FIG. 2 shows a cross-sectional view of a cartridge, such as the cartridge 12 shown in FIG. 1. The cartridge 12 is also shown in its component parts in FIG. 7. The cartridge 12, when filled with a particular substance, has the substance located within an inner chamber 25. The cartridge 12 also includes a nozzle 22 having a discharge passage 22 b, a piston 24, and a rear opening 26. The opening 26 in the rear of the cartridge 12 allows atmospheric pressure to enter into an outer chamber 27 of the cartridge 12. As the substance is dispersed through the nozzle 22, the piston 24 may move forward to reduce the volume of the inner chamber 25. The piston 24 pushes on the substance 25 to prevent the substance 25 from shifting around within the inner chamber 25 and/or to prevent any low pressure gaps from forming within the chamber 25 as the substance is dispersed. Generally, atmospheric pressure is sufficient to allow the piston to move forward as the substance is dispersed, but in other embodiments pressurized (positive pressure) air or gas may be forced into the opening 26 to move the piston 24 forward.

The nozzle 22 may be designed to have a fixed sized opening or alternatively, the nozzle 22 may be designed to be adjustable to vary the size of the orifice 28 of a nozzle tip 29. FIGS. 2 and 7 show an embodiment in which a nozzle tip 29 is fit over the nozzle 22. As shown in FIG. 2, the nozzle tip 29 has a tapered nozzle tip interior 29 a which is complementary in shape to the nozzle 22. As further shown in FIG. 2, the nozzle 22 has a tapered nozzle apex 22 a which defines the exit end of the discharge pathway 22 b and extends completely through the orifice 28 of the nozzle tip 29 when the nozzle tip 29 is fully positioned on the nozzle 22 or engages the cartridge 12. The nozzle 22 may have threads 30, or other adjustable mechanism, to allow the nozzle tip 29 to move forwards and backwards over the threads 30 of the cartridge 12. In an alternative embodiment, this movement may be used to size the adjustable orifice 28 of the nozzle tip 29, since the tapered nozzle apex 22 a extends through the orifice 28, as shown in FIG. 2, and therefore, the size of the orifice 28 varies according to the axial position of the nozzle tip 29 on the nozzle 22. That is, the size of the orifice 28 at the nozzle tip 29 may be varied when the nozzle tip 29 is turned. The size of the orifice 28 at the tip 29 is adjusted correspondingly. The nozzle 22 may be closed by covering the opening 28 with a cap (not illustrated) after the cartridge 12 has been removed from the housing 11 to prevent drying and/or clogging of the substance 25. In an alternative embodiment, the cartridge may have a one-way built in valve to allow the substance to be dispersed, but other external substances, as well as any already dispersed substance, from reentering the inner chamber 25. The discharge pathway 22 b accommodates the flow of a fluid substance from the nozzle 22 to the tapered nozzle apex 22 a during dispensing of the substance from the cartridge 12.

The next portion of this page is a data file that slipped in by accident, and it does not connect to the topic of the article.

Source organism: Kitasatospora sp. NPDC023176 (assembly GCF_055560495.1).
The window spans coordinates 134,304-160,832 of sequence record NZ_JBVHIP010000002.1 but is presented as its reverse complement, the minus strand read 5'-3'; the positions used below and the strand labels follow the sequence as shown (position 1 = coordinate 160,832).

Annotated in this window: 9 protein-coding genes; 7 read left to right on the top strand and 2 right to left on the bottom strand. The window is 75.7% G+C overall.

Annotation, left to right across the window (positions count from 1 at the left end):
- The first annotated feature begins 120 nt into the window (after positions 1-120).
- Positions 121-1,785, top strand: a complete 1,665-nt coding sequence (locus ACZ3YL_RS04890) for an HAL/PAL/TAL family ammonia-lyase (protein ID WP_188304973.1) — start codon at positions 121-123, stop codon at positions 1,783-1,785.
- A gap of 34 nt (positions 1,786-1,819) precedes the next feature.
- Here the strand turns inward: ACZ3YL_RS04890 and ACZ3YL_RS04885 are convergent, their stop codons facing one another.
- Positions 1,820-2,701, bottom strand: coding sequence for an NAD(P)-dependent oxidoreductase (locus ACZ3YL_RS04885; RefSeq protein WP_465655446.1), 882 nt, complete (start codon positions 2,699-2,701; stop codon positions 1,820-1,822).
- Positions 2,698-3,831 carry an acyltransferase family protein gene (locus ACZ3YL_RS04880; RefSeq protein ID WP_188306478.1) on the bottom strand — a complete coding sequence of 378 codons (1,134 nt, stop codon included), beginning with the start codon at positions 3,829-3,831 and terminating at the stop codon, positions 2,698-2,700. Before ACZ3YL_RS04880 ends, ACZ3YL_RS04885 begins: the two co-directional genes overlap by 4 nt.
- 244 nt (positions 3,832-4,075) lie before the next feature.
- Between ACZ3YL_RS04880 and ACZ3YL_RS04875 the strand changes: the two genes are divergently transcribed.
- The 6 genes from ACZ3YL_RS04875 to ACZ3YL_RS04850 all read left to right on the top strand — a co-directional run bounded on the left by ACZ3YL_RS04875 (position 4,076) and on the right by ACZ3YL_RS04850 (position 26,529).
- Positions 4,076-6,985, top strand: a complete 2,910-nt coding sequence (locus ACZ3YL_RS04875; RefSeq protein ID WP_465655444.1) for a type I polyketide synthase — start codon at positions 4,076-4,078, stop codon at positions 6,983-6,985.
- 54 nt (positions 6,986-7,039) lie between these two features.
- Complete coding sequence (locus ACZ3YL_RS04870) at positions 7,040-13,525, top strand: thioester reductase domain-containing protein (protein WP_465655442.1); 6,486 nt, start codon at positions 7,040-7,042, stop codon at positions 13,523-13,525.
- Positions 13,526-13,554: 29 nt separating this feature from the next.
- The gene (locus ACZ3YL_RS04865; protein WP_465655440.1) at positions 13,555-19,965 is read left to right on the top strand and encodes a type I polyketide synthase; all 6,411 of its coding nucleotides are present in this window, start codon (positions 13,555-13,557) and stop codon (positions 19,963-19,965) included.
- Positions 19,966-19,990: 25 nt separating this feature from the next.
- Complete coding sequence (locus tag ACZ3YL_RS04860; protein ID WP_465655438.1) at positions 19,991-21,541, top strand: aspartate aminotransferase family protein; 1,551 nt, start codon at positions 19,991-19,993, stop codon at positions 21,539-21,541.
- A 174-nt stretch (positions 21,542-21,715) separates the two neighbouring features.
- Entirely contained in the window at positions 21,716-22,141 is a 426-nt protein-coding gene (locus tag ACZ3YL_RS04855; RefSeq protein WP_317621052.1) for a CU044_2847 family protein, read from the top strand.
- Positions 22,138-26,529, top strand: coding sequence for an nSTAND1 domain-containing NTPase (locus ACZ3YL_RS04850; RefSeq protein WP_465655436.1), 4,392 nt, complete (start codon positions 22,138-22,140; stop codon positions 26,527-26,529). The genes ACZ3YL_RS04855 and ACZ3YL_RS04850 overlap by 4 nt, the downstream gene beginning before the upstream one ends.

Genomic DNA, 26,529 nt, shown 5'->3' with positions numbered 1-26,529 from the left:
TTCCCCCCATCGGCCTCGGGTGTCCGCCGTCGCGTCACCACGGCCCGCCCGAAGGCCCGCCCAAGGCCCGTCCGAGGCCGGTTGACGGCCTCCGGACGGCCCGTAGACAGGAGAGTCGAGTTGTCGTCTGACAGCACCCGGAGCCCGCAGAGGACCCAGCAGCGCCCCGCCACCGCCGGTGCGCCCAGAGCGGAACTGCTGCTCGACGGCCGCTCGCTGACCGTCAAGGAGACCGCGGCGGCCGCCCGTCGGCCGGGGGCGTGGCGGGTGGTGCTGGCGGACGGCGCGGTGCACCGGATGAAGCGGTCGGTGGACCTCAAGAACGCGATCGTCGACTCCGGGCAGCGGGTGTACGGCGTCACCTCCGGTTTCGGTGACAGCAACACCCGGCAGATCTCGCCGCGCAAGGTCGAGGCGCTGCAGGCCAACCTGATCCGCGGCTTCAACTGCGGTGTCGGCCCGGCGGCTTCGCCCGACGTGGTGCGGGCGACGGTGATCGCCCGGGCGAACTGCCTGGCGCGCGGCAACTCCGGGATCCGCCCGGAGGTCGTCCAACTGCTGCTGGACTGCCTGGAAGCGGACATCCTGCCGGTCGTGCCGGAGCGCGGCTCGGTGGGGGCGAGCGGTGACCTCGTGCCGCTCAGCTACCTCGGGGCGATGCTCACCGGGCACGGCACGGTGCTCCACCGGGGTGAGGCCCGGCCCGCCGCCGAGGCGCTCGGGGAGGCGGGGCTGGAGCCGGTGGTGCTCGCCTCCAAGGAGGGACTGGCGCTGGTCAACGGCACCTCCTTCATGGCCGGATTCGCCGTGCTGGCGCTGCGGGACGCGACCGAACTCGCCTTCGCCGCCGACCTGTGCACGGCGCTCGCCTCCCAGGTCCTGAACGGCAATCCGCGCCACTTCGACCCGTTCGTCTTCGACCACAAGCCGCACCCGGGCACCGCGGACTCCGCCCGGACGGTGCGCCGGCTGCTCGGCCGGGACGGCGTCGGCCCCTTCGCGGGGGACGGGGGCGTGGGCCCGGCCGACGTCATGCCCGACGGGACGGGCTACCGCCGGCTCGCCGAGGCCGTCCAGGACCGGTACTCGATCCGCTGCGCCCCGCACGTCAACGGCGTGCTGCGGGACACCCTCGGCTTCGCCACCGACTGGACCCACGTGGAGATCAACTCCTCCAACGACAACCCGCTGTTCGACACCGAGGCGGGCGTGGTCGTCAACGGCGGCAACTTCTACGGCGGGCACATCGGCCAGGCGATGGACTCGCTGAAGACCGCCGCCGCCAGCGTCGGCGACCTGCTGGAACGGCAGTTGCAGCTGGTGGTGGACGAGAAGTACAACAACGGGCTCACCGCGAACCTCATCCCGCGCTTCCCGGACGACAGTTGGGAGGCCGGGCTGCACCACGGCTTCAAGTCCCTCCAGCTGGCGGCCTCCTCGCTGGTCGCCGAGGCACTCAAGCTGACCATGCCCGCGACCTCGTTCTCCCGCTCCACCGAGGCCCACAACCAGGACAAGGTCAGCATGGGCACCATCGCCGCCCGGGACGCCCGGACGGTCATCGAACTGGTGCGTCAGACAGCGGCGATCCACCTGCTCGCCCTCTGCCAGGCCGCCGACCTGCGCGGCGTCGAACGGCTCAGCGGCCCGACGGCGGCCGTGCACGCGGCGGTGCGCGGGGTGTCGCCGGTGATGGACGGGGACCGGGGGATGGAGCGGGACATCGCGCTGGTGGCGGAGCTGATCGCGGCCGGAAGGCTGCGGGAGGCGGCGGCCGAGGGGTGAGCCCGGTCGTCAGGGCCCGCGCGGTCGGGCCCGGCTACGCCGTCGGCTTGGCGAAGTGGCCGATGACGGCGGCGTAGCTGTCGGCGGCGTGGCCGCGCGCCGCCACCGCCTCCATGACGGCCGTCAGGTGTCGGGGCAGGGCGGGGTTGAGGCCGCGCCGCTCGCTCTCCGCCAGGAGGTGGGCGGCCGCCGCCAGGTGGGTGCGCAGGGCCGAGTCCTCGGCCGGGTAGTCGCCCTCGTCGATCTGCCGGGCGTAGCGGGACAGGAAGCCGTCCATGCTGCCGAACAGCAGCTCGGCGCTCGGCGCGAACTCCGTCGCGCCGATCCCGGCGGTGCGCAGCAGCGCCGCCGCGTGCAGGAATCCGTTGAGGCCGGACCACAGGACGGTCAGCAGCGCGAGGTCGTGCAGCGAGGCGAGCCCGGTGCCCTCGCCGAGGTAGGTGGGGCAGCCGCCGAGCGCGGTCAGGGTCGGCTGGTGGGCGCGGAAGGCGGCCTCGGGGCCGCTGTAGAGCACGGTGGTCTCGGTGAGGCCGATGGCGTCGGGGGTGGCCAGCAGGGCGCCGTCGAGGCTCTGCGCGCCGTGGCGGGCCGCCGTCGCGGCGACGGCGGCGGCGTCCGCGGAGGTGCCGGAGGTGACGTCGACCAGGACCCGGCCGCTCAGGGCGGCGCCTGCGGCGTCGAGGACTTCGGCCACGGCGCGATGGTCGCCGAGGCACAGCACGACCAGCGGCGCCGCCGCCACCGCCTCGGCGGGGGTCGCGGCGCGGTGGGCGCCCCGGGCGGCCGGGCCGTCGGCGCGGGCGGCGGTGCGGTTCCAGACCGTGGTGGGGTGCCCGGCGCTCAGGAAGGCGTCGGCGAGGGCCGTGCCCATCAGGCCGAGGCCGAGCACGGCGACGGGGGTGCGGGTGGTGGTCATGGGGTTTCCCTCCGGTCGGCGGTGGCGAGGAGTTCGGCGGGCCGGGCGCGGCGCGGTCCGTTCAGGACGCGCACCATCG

The cartridge 12 may be made tamper proof and may be discarded after use. In an alternative embodiment, the cartridge 12 may be refilled with the substance 25 or with other substances. The cartridge 12 is generally designed to have one size to fit into a particular size housing. However, the cartridge 12 may be available to have different size inner chamber, depending on the amount of substance which is to be loaded. In one embodiment of the invention, the nozzle 22 is made of plastic, bronze, brass and/or stainless steel; however, other materials may be readily used to manufacture the nozzle assembly.

FIG. 3A shows a cross-sectional view of the applicator device 10 of FIG. 1. Correspondingly, FIG. 6 shows an enlarged pictorial view of the spray tip 16. The hose 15 connects the air pump 18 to the end of the spray tip 16 opposite from the exit opening. The air pump 18 provides a positive pressure air stream through the hose 15 to the spray tip 16. In an alternative embodiment, hose 15 may split into two separate hoses, as shown by the hose extension 33 (dotted line). In this alternative embodiment, hose 33 attaches to the opening 26 at the rear of the cartridge 12 to supply positive air pressure to the outer chamber 27. The air pressure to one or both sections of the hose may be regulated (together or separately) to compensate for a particular value (or range of values) of air pressure.